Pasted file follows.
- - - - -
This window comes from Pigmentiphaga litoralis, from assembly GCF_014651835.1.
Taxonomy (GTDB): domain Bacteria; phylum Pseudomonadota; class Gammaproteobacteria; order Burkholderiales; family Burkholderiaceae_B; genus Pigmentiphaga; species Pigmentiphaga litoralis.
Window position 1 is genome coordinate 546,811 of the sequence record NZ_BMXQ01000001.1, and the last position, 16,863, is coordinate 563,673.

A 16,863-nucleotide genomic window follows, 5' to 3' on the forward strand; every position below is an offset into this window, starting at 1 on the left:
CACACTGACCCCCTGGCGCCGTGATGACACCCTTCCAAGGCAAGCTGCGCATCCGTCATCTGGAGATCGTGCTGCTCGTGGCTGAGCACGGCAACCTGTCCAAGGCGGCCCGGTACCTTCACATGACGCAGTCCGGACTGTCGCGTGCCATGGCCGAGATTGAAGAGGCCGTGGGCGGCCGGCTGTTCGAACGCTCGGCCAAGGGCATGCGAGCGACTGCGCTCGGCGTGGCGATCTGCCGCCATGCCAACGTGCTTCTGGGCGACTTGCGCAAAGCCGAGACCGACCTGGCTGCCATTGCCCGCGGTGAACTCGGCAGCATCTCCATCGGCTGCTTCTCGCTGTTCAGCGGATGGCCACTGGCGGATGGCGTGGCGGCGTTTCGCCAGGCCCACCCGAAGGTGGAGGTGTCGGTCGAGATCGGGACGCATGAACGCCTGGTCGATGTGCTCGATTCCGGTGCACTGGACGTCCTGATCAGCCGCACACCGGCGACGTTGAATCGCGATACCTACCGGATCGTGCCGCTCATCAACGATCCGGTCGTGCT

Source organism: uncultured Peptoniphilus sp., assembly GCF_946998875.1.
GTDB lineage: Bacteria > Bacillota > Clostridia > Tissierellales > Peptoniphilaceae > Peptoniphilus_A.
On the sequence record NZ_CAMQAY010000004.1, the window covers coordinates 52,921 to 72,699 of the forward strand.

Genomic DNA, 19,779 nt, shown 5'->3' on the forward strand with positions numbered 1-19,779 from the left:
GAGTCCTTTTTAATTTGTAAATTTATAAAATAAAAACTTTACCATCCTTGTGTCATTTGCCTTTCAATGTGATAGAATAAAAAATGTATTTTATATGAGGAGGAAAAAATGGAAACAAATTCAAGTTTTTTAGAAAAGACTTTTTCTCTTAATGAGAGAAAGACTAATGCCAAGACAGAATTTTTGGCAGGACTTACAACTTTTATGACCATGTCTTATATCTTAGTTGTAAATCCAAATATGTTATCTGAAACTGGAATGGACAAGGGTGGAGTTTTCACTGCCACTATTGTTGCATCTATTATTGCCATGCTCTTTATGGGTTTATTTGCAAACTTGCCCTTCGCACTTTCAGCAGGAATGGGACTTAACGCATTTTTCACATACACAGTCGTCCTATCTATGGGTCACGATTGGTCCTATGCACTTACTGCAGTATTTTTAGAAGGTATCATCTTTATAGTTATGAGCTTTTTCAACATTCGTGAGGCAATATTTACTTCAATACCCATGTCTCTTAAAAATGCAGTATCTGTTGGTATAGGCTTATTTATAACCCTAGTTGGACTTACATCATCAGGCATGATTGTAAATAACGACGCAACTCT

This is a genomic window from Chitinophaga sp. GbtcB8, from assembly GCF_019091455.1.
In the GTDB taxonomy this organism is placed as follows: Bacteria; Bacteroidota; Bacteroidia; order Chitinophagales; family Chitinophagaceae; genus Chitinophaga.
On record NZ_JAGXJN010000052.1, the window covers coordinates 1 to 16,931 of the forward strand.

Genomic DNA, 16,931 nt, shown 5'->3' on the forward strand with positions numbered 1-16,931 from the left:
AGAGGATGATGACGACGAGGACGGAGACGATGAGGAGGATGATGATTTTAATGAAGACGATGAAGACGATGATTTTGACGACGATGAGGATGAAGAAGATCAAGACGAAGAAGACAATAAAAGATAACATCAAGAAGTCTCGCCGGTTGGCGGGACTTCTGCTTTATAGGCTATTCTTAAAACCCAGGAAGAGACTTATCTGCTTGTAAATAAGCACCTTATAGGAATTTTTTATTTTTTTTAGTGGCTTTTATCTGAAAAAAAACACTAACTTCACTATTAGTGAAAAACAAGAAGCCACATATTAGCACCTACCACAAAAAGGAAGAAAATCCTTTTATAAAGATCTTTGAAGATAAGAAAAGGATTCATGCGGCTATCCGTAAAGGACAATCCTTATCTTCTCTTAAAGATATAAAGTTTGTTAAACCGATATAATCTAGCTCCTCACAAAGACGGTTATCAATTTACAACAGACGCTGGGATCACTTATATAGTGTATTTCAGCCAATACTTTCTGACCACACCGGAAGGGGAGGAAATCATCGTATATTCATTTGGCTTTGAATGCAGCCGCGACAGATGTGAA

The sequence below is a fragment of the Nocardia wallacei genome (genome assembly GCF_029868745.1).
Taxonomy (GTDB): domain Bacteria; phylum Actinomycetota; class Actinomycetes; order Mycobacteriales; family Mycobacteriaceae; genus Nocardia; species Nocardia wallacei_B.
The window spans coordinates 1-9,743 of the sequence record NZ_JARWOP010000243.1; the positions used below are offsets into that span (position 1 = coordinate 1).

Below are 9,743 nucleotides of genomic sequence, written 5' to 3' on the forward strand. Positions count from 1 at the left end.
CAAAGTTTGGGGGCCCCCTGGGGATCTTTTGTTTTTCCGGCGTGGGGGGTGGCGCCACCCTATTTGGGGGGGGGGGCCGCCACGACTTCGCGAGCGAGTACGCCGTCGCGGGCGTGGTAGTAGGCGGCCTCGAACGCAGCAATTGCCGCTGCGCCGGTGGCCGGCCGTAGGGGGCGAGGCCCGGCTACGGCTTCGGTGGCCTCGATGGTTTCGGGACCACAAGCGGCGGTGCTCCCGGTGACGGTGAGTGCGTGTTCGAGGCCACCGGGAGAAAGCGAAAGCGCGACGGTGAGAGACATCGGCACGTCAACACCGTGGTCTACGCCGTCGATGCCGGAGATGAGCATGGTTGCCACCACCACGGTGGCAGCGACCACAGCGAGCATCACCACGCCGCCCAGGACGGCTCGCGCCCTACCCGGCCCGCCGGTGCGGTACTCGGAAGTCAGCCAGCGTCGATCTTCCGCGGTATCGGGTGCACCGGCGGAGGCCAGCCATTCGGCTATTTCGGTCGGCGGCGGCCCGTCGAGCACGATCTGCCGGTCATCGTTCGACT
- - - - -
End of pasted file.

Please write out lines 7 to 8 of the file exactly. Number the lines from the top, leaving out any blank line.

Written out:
GTDB lineage: Bacteria > Bacillota > Clostridia > Tissierellales > Peptoniphilaceae > Peptoniphilus_A.
On the sequence record NZ_CAMQAY010000004.1, the window covers coordinates 52,921 to 72,699 of the forward strand.